But events moved faster than Gorbachev expected, slipping out of his control -- and to a second slip to the edge of Armageddon. Just months after our Moscow meeting, crowds in East Germany started to use sledgehammers to knock down the Berlin Wall. Though Gorbachev had at his command the feared and still very loyal five-million-man Soviet army, not a shot was fired. For decades, we had seen images of Warsaw Pact soldiers shooting dead those who tried to climb the wall and run to freedom on the other side, their lifeless bodies tangled in barbed wire.
When asked by a close personal aide why he did not respond with an iron fist as Soviet power dissolved, Gorbachev replied that he could not bring himself to use violence. He was a man who, together with many of his top advisers, had grown up remembering the brutal end to the Prague Spring in 1968, when Soviet tanks and troops killed peaceful protesters. That event would profoundly affect the lives of millions. In the brief window before Soviet forces crushed the reform, a young Vaclav Havel, the playwright who became the "poet president" of the Czech Republic, managed to make it to New York City, to experience the excitement on the streets, the anti-Vietnam war peace movement. He saw the rock musical Hair, characterized as "a celebration of life, a love letter to freedom, and a passionate cry for hope and change." Havel became an advocate of nonviolence (and lifelong fan of rock music), writing a profound essay, "The Power of the Powerless," which played a major role in catalyzing a nonviolent moral revolution, largely invisible to the West, that reached beyond Czechoslovakia to inspire leaders of the Solidarity movement in Poland, and many in Russia. A young Gorbachev had visited Prague shortly after the hopeful reform was crushed. Many of Gorbachev's advisers were working in Prague at the time.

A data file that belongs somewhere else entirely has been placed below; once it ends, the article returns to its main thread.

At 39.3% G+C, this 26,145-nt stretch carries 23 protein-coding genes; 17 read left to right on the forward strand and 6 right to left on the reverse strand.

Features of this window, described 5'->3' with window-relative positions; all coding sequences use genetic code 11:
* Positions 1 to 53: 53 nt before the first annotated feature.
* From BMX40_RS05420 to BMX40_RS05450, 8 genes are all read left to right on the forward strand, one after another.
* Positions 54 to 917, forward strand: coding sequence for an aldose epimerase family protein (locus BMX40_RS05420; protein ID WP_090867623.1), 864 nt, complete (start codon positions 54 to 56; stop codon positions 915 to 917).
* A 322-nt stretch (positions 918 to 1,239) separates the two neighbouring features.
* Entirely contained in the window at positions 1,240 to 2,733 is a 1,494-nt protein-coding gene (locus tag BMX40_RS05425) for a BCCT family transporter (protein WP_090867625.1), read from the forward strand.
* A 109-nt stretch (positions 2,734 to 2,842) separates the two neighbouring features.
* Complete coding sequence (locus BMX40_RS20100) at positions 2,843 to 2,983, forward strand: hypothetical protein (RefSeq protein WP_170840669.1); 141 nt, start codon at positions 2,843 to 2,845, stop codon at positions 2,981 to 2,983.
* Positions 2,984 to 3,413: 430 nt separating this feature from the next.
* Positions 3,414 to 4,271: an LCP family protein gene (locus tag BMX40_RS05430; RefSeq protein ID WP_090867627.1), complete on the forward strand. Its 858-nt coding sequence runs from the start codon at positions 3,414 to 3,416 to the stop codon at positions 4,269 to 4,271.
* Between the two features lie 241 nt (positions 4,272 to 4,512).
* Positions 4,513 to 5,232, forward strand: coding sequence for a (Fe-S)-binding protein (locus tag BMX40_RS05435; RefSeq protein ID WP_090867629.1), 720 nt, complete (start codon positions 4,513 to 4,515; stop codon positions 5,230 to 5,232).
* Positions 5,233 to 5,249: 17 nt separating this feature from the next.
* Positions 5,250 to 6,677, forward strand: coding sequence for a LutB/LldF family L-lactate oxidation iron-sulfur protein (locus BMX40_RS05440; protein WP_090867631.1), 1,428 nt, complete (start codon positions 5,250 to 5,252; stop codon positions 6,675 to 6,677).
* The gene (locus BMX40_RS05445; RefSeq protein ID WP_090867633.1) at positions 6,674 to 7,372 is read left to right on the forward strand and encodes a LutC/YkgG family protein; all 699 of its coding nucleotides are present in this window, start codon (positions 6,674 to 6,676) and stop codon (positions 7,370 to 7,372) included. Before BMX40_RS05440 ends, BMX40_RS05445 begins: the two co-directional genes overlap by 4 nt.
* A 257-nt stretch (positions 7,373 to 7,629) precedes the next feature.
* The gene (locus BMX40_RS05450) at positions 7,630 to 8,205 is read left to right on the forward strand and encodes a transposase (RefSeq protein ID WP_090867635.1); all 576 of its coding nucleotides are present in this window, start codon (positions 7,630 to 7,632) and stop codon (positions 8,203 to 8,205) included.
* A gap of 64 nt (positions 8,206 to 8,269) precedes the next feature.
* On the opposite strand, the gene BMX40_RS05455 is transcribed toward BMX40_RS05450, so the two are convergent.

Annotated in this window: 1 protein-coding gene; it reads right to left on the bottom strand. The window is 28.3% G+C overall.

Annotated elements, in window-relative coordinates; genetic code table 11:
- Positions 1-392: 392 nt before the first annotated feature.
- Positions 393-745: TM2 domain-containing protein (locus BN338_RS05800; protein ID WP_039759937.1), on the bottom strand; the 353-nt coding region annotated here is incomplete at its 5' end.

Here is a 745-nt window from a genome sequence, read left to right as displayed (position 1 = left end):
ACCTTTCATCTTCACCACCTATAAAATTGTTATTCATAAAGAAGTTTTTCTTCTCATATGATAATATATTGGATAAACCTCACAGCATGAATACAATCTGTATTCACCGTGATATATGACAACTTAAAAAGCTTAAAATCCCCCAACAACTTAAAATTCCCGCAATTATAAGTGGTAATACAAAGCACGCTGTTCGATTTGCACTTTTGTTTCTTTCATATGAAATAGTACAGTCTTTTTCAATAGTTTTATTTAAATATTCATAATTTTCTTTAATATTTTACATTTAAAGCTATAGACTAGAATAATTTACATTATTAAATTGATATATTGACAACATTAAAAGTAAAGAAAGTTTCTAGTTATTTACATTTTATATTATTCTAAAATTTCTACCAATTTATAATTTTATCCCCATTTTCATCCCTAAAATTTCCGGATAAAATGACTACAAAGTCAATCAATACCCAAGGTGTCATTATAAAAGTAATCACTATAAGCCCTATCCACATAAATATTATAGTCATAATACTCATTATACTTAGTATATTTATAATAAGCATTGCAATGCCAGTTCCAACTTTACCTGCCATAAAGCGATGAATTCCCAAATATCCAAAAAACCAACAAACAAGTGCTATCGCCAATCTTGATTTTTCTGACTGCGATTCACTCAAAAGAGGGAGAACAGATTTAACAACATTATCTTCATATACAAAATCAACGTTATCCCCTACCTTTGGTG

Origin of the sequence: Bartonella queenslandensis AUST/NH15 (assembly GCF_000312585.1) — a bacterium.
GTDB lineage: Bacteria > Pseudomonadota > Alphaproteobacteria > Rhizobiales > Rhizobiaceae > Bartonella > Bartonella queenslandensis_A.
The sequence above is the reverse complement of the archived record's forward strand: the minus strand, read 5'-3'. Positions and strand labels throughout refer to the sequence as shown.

Gorbachev refused to resort to violence, dissolving the Warsaw Pact, expecting that the U.S. and its allies would dissolve NATO and create a joint security organization. But we kept the Cold War symbols, pocketed our gains and pushed NATO to the Russian border, what the most senior American Soviet expert George Kennan predicted would be "most fateful error of the post-war period," a move that would
"inflame the nationalistic, anti-Western and militaristic tendencies in Russian opinion; to have an adverse effect on the development of Russian democracy; to restore the atmosphere of the Cold War to East-West relations, and to impel Russian foreign policy in directions decidedly not to our liking."
Many chastise Vladimir Putin for his authoritarian management of Russia. But Putin was elected promising to "lift Russia from her knees." What we did to Russia was a milder version of what we did to Germany in Versailles after WWI. We helped create Russian nationalism and Vladimir Putin. I learned a great lesson in college from systems thinker Dana Meadows: When we look at a problem, we always tend to place ourselves outside the system. But we are part of it. If we embrace this truth, we are much less likely to want to cast the proverbial first stone (and we are more likely to find a long-term solution rather than someone to condemn). If we embrace this truth, we -- God forbid -- might have to embrace The Sermon on the Mount.